Let us stipulate -- at least for the sake of argument -- that the First Cause of Iraq's unraveling was the Iraq War. That doesn't change the fact that the second, third, fourth, fifth, and nth causes of the chaos are the result, directly or indirectly, of President Obama's decisions (or indecisions). Obama chose to pull troops out of Iraq as quickly as possible. Obama chose to dismiss ISIS as the "jayvee squad" this year. Obama chose to issue a "red line" ultimatum, then chose to say "never mind." The guy has been president for five years. And yet to listen to him and his defenders he's been utterly powerless to undo his predecessors' mistakes, real or alleged. It's like these people think the twice-elected president of the United States is still new to the job. [National Review Online, 8/9/14]
But The Iraqi Government Refused To Negotiate Viable Status Of Forces Agreement
Time: "Iraq's Government, Not Obama, Called Time On U.S. Troop Presence." An October 2011 Time article explained that U.S. troop withdrawal from Iraq was "an overwhelmingly popular demand among Iraqis, and Prime Minister Nuri al-Maliki appears to have been unwilling to take the political risk of extending" the existing Status of Forces Agreement:
But ending the U.S. troop presence in Iraq was an overwhelmingly popular demand among Iraqis, and Prime Minister Nuri al-Maliki appears to have been unwilling to take the political risk of extending it. While he was inclined to see a small number of American soldiers stay behind to continue mentoring Iraqi forces, the likes of Shi'ite cleric Moqtada al-Sadr, on whose support Maliki's ruling coalition depends, were having none of it. Even the Obama Administration's plan to keep some 3,000 trainers behind failed because the Iraqis were unwilling to grant them the legal immunity from local prosecution that is common to SOF agreements in most countries where U.S. forces are based. [Time, 10/21/11]
AP: SOFA Negotiations Thwarted By Iraqi Government. In October 2011, the Associated Press reported that negotiations for a SOFA were derailed after the Iraqi government refused to grant American troops legal immunity:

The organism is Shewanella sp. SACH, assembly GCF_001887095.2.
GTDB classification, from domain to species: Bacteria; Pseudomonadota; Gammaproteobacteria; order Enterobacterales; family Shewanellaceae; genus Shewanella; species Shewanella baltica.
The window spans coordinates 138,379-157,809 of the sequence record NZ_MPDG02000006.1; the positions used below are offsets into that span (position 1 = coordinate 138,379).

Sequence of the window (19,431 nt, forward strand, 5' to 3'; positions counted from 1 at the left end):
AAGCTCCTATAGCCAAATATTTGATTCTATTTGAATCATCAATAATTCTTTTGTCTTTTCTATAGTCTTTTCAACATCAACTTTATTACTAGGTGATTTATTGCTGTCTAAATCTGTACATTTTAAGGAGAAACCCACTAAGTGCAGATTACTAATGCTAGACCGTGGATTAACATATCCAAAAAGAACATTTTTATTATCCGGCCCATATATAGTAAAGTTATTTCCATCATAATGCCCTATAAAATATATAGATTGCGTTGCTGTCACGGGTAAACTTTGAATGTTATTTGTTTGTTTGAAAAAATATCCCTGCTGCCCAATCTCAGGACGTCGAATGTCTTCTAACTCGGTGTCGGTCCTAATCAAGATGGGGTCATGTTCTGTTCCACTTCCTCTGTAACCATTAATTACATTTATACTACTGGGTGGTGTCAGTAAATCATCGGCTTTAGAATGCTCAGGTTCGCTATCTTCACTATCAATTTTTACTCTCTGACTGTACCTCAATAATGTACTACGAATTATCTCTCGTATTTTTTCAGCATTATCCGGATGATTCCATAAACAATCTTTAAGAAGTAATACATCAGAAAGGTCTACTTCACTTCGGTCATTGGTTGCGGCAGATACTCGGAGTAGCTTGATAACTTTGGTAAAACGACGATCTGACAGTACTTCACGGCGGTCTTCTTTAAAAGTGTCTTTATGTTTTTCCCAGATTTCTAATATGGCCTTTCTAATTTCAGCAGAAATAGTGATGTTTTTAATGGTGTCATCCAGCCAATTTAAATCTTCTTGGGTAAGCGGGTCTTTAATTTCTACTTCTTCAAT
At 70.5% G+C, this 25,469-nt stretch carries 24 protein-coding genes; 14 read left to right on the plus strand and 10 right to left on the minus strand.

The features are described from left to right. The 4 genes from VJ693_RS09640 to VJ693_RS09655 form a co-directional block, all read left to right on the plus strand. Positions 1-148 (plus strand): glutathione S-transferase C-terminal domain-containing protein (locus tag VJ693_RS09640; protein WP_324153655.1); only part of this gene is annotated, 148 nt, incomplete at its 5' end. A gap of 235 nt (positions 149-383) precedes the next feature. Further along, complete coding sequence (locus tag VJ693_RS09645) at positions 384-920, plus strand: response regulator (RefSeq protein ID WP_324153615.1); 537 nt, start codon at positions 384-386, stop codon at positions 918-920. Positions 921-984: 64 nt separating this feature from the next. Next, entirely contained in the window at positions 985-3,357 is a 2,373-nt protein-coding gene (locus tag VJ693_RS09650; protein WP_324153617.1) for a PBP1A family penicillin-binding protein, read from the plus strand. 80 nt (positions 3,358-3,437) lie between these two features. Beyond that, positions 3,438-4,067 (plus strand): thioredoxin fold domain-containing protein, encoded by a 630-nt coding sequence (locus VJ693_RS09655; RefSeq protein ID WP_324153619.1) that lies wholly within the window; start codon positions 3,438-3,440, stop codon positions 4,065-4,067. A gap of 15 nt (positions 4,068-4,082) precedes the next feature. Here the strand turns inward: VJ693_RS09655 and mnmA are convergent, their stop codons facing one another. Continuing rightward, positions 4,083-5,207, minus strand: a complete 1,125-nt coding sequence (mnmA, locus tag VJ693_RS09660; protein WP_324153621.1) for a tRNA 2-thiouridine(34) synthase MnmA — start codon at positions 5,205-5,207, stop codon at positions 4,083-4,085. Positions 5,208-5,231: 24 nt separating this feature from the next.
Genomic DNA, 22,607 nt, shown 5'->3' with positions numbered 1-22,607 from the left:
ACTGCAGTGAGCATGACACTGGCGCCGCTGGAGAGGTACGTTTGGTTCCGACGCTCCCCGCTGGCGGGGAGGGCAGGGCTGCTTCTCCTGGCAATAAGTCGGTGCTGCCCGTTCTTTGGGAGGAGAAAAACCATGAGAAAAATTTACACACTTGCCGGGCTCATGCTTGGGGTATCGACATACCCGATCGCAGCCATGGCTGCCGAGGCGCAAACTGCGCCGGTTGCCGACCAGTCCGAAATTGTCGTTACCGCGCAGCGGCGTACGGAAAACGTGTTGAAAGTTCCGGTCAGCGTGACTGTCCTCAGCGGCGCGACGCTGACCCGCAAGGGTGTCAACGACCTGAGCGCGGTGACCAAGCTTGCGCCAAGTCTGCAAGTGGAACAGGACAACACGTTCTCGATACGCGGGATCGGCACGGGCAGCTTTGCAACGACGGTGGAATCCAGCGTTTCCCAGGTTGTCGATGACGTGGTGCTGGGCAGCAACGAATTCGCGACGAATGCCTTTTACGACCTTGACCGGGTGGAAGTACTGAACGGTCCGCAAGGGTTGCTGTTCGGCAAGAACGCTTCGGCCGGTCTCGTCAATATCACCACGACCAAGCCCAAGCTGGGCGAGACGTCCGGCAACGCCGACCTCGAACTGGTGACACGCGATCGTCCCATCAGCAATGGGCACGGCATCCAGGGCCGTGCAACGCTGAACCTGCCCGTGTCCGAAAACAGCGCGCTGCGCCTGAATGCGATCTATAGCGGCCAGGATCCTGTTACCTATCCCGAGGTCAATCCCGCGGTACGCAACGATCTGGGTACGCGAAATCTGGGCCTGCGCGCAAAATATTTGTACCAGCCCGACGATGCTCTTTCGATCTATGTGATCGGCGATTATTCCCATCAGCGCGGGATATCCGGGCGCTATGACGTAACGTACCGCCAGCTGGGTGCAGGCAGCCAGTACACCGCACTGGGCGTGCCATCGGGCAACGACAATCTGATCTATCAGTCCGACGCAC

But talks ran aground over Iraqi opposition to giving American troops legal immunity that would shield them from Iraqi prosecution. Legal protection for U.S. troops has always angered everyday Iraqis who saw it as simply a way for the Americans to run roughshod over the country. Many Iraqi lawmakers were hesitant to grant immunity for fear of a backlash from constituents.
"When the Americans asked for immunity, the Iraqi side answered that it was not possible," al-Maliki told a news conference aturday. "The discussions over the number of trainers and the place of training stopped. Now that the issue of immunity was decided and that no immunity to be given, the withdrawal has started." [Associated Press, 10/22/2011 via The Huffington Post]
NY Times: "Iraqis Were Unwilling To Accept" Terms Of SOFA. An October 2011 New York Times article provided details of the stalled negotiations between the U.S. and Iraq for a Status of Forces Agreement (emphasis added):
This month, American officials pressed the Iraqi leadership to meet again at President Talabani's compound to discuss the issue. This time the Americans asked them to take a stand on the question of immunity for troops, hoping to remove what had always been the most difficult hurdle. But they misread Iraqi politics and the Iraqi public. Still burdened by the traumas of this and previous wars, and having watched the revolutions sweeping their region, the Iraqis were unwilling to accept anything that infringed on their sovereignty. [The New York Times,10/21/11]